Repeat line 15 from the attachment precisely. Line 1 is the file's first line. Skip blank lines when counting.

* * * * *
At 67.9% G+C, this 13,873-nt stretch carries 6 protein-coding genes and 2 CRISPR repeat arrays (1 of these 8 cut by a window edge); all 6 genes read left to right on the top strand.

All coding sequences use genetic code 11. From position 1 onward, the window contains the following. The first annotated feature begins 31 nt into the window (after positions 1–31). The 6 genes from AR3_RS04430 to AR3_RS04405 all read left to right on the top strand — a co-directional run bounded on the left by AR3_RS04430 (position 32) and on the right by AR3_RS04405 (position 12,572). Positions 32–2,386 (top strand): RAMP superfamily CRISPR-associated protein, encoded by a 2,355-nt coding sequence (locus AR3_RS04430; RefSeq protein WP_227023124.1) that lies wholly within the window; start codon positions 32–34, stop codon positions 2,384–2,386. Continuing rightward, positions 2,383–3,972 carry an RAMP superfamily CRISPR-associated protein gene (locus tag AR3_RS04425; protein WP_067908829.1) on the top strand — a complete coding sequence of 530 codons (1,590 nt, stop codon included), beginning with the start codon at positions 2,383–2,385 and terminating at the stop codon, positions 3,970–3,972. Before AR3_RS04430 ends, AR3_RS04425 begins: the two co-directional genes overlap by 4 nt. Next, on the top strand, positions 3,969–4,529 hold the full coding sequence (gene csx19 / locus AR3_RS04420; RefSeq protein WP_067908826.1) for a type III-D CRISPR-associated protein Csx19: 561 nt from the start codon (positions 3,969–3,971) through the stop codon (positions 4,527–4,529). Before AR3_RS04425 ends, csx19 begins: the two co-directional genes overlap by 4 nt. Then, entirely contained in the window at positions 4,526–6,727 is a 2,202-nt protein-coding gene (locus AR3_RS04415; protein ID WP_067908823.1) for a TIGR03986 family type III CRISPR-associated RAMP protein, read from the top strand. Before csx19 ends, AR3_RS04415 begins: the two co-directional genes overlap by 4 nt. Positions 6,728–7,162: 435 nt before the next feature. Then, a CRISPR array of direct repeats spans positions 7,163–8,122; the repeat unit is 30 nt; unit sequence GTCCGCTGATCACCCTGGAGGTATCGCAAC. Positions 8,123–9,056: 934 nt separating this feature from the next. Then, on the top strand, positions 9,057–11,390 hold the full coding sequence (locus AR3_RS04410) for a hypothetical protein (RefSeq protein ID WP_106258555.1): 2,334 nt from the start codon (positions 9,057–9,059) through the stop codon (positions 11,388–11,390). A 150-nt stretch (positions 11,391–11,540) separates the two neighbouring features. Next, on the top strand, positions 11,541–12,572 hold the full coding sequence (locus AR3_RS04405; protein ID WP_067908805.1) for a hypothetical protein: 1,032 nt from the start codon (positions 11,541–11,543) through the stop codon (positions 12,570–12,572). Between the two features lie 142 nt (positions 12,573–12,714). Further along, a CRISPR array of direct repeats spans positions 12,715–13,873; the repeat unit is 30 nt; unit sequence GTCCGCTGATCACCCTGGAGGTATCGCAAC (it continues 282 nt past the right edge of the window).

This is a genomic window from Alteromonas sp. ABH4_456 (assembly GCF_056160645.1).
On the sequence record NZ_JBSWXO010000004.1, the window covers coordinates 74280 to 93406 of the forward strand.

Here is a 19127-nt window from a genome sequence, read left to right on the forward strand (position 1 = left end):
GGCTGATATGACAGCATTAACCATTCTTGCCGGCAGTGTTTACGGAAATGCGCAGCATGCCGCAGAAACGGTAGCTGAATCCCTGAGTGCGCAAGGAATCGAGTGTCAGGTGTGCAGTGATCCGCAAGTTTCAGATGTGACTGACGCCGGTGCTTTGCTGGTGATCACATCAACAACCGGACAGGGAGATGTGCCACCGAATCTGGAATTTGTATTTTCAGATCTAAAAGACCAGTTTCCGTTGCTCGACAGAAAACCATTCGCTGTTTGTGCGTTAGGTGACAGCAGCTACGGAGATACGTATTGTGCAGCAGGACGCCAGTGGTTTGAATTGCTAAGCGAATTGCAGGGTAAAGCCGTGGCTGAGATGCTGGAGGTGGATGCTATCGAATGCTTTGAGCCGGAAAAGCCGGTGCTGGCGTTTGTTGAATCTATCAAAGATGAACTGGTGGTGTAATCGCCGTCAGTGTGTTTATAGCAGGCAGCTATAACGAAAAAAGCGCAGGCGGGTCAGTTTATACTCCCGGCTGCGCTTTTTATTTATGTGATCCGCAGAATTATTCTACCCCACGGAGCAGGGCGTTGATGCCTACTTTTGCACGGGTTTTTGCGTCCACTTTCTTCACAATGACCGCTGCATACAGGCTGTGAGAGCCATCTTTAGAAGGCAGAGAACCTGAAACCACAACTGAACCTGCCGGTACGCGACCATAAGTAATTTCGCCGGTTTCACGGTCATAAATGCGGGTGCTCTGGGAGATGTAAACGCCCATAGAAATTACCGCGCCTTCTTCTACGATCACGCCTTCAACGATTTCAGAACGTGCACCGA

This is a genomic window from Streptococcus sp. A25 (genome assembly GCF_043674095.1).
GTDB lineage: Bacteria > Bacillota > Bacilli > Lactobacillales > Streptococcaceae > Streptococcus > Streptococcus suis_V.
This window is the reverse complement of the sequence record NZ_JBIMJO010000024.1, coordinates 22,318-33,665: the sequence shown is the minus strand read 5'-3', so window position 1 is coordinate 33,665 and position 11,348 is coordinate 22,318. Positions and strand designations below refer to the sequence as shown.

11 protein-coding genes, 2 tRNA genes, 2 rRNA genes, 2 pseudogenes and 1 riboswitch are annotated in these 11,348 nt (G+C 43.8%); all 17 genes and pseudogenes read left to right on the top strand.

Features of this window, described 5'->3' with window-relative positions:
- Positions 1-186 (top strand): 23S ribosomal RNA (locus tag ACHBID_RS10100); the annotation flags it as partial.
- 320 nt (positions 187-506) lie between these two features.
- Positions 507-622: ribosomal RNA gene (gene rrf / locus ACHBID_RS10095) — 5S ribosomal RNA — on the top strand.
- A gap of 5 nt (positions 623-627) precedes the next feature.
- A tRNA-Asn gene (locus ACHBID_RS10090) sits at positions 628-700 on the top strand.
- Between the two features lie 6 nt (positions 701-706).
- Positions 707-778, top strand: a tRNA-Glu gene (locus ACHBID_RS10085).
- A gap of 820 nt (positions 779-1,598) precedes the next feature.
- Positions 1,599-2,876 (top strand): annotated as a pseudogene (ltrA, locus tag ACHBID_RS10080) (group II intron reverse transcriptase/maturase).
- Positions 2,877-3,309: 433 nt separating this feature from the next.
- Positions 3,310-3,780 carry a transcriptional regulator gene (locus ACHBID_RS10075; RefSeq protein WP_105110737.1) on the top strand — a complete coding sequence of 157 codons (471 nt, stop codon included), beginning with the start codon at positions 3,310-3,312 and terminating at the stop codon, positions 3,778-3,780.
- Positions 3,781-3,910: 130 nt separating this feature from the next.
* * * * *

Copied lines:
- A gap of 5 nt (positions 623-627) precedes the next feature.